By Land and By Lake: Hiking and Kayaking the North Woods

Burntside Lake, MN: September, 2016

By Lake (Then):

I much prefer kayaking to canoeing.  The latter requires far less teamwork and you can get by as long as you have at least a foggy idea of what you are doing.  Canoeing on the other hand, will test even the most ironclad of relationships.  No matter the circumstance, going astray in a canoe is always your fault, at least according to the other person. 

On my first trip to Ely, as a college sophomore, I was forced to share a canoe with both Derek and his younger brother Jake.  Having three heads try to control one object is difficult enough, and made nearly impossible when one is a teenager and another is his older brother who is easy to antagonize.  I got the middle seat, lucky me.  We weren’t out ten minutes before we predictably ran into a rock. 

“Turn right to go around the island dumbass” was Derek’s elegant way of instructing Jake which way to veer as it came into view.  We gave him control duties as Derek and I swapped turns acting as the engine.

 “I’m trying!” Jake screamed along with a few other words.  The bickering escalated quickly and Jake, in an act of defiance that only teenagers are capable of, decided the best course of action was to fold his arms and just let us slam into the rocky barrier about ten feet offshore. 

“Give Nick the paddle if you’re not going to steer” Derek shouted, and I, trying to diffuse the situation and avoid a watery collapse attempted politely to grab the paddle from Jake.

 “Screw off!” and then a calmer “Sorry Nick I meant Derek needs to screw off.”

That about did it for Derek.  His face changed to one he reserves for when the Cavs lose or a Republican wins and he reached past me trying to grab the other paddle from his brother. 

“No!” Jake yelled back and added a giant splash of water for effect.  The rock was quickly arriving and we hadn’t really lost any momentum but we were now heading towards it broadside instead of head on.  I tried to get them to focus energy on the task at hand but it was futile.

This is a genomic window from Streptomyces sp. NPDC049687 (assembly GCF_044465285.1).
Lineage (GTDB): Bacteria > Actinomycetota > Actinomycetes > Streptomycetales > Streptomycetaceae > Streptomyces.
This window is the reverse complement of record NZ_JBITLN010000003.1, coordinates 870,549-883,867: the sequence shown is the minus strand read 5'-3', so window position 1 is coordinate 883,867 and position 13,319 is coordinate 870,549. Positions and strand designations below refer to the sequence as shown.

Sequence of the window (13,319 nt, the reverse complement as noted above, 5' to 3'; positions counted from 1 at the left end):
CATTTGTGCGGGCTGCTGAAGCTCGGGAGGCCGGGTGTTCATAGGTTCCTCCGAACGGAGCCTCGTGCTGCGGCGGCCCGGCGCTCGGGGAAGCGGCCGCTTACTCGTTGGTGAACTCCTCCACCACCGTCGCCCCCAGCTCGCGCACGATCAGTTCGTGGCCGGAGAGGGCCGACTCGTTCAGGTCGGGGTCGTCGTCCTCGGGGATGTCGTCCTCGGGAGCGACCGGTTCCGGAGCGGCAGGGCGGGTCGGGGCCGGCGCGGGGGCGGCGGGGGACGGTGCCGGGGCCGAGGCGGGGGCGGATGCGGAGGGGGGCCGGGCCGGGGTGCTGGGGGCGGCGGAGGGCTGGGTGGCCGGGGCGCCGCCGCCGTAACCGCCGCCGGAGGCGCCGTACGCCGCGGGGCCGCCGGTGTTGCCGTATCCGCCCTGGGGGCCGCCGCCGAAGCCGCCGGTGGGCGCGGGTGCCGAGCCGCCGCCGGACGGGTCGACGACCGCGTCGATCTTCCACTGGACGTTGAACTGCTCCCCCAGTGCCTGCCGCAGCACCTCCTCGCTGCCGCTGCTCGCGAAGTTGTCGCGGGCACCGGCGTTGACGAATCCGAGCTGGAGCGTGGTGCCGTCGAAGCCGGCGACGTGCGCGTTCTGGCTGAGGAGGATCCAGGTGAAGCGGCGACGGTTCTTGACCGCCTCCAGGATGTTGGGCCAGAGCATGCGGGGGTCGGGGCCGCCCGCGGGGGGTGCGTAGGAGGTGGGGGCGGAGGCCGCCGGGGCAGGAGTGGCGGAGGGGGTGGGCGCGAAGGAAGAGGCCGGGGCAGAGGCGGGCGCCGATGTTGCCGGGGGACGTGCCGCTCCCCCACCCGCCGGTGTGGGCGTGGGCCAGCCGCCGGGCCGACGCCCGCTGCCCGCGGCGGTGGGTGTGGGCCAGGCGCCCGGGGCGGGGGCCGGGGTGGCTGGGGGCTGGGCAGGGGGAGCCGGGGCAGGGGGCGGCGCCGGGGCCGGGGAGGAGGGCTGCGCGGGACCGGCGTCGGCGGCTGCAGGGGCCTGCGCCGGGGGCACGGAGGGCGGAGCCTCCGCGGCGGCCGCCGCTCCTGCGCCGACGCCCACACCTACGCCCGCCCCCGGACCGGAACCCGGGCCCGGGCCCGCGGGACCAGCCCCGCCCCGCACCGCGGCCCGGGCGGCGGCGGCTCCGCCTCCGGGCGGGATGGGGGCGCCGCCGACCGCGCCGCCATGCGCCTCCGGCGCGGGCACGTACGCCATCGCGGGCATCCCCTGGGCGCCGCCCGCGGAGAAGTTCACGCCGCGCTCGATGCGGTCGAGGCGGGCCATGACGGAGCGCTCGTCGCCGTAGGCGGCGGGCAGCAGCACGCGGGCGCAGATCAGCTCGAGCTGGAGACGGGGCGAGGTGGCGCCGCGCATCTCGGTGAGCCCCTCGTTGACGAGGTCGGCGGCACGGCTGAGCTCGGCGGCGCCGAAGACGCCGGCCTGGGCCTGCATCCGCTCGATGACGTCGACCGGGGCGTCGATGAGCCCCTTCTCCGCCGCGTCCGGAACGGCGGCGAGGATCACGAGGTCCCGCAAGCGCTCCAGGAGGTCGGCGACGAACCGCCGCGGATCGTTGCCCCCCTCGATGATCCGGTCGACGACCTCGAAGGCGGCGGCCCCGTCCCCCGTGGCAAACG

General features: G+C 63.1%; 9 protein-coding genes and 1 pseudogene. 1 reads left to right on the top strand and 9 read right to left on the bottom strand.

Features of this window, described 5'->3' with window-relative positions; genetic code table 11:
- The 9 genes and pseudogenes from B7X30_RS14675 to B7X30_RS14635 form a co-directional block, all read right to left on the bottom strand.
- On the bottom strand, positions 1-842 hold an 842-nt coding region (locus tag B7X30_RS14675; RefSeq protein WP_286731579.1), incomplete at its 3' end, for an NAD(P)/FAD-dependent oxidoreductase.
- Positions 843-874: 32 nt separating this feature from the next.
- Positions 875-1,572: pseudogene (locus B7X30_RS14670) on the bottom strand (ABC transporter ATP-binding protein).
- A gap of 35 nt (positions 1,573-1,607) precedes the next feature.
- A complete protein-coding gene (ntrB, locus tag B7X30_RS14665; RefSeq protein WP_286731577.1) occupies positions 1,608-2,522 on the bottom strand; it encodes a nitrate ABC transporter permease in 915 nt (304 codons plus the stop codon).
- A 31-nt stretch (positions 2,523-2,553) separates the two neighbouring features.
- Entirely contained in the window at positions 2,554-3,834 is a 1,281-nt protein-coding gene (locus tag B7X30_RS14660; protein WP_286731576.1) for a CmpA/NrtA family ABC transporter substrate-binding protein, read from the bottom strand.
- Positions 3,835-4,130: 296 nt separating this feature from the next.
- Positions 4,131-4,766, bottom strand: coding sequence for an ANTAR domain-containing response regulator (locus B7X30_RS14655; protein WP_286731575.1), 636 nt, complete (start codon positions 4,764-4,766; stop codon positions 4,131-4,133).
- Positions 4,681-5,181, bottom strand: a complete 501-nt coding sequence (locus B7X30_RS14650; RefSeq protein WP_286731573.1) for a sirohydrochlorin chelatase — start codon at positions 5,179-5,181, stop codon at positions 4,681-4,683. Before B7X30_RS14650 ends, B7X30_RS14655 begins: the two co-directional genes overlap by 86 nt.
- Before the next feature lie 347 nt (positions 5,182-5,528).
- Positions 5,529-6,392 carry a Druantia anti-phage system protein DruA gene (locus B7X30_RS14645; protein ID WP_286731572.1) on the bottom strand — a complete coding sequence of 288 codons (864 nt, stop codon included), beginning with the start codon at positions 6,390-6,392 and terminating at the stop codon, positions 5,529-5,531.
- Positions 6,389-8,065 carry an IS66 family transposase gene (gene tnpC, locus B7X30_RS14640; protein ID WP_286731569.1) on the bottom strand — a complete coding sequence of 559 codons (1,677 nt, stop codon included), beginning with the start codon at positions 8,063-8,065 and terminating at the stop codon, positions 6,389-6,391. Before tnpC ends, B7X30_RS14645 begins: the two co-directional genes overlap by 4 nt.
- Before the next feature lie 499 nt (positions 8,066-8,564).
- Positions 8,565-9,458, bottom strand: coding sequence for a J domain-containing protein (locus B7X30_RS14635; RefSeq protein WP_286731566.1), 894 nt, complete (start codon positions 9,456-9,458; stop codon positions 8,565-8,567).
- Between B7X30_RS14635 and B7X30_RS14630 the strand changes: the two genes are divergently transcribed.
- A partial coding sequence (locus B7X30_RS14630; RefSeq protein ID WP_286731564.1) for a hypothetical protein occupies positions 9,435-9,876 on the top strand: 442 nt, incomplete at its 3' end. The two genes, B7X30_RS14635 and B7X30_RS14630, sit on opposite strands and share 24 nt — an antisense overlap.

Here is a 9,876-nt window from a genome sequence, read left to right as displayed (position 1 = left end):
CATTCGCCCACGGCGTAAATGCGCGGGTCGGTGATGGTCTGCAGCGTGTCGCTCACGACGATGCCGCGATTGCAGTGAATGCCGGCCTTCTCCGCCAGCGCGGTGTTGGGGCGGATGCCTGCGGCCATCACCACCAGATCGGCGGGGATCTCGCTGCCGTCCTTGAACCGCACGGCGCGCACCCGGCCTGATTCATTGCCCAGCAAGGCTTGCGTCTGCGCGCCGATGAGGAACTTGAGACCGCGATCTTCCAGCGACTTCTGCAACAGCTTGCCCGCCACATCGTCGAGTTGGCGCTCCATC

“No, no. Like this!”  shouted an old man who was canoeing with his wife, gliding by quickly about twenty feet away.  He then slowly overemphasized proper form with an open mouthed grin on his face like a preschool teacher explaining how to count using your fingers.  “You don’t wanna hit that rock!” 

Thanks but we know what we’re doing” Derek called back “He’s just being impossible.”  The guy looked slightly bewildered but paddled on.

Jake still refused to steer, and then slid the paddle along the surface of the water even more deliberately this time, trying to douse his brother.  The water of course didn’t make it to the front of the canoe and caused a lakeful to cascade down onto me, neither warm nor expected.  With that, I finally wrestled the other paddle from Jake and turned around with just enough time for the portside to smack into what, now that we were closer, turned out to be more boulder than rock.  Miraculously we didn’t flip but instead bobbed side to side in the waves caused by the fracas.  I pushed us off of the rock with one paddle and we headed back to the dock.  It was enough canoeing for the day.

And now:

At last, after three days of stormy weather in Northern Minnesota, the weather broke and while still overcast and chilly, allowed for some outdoor activity. We used kayaks this time, and there were just enough at the camp for us each (Lauren, Derek, Carly, and myself) to have our own.  The cloud cover still hadn’t lifted, though it was forecasted to by the end of the day.  It would not, however, and it would wait several more before doing so, but we were just thrilled for dry air and set off late in the morning. 

The western portion of Burntside abuts the Boundary Waters Canoe Area Wilderness, a labyrinth of lakes and streams surrounded by dense northwoods.  At a few more than a million acres, the BWCAW is the largest uninterrupted forest east of the Rocky Mountains.  At this size, it is not uncommon for experienced paddlers to embark on week long expeditions through the wilderness without seeing oanyone else.  We had happened upon two guys at camp, friendly middle aged guys in plaid carrying pails of fish, who had just finished a long paddle a week before. 

                We would only be going out for the day, circling much of the lake and weaving through its hundred or so islands.  Some were tiny, the size of helicopter pads except lumpier, looking from a distance like small groups of pines growing straight out of the water.  Others would take several minutes to paddle around.  A few had exquisite homes with large wooden decks and diving boards, likely owned by the type who take no issue dropping several million to use a house from Memorial Day until the first of fall.  These were the exception, however, and most places in the lake you could look around 360 degrees and see nothing manmade except your kayak and nothing noisemaking save for a loon. 

                Once in the BWCAW itself, you won’t have to worry about seeing any structure, because there aren’t any, and haven’t been for roughly thirty years.  Until then, one woman found the silence of the area particularly alluring, so much so that she decided to live there for 56 years despite numerous ordinances changes designed to prevent people from doing just that.  Dorothy Molter, a registered nurse, began visiting Knife Lake in her twenties and eventually decided to stay.  She passed the time brewing and selling root beer to canoers who would stop over and say hello before paddling by.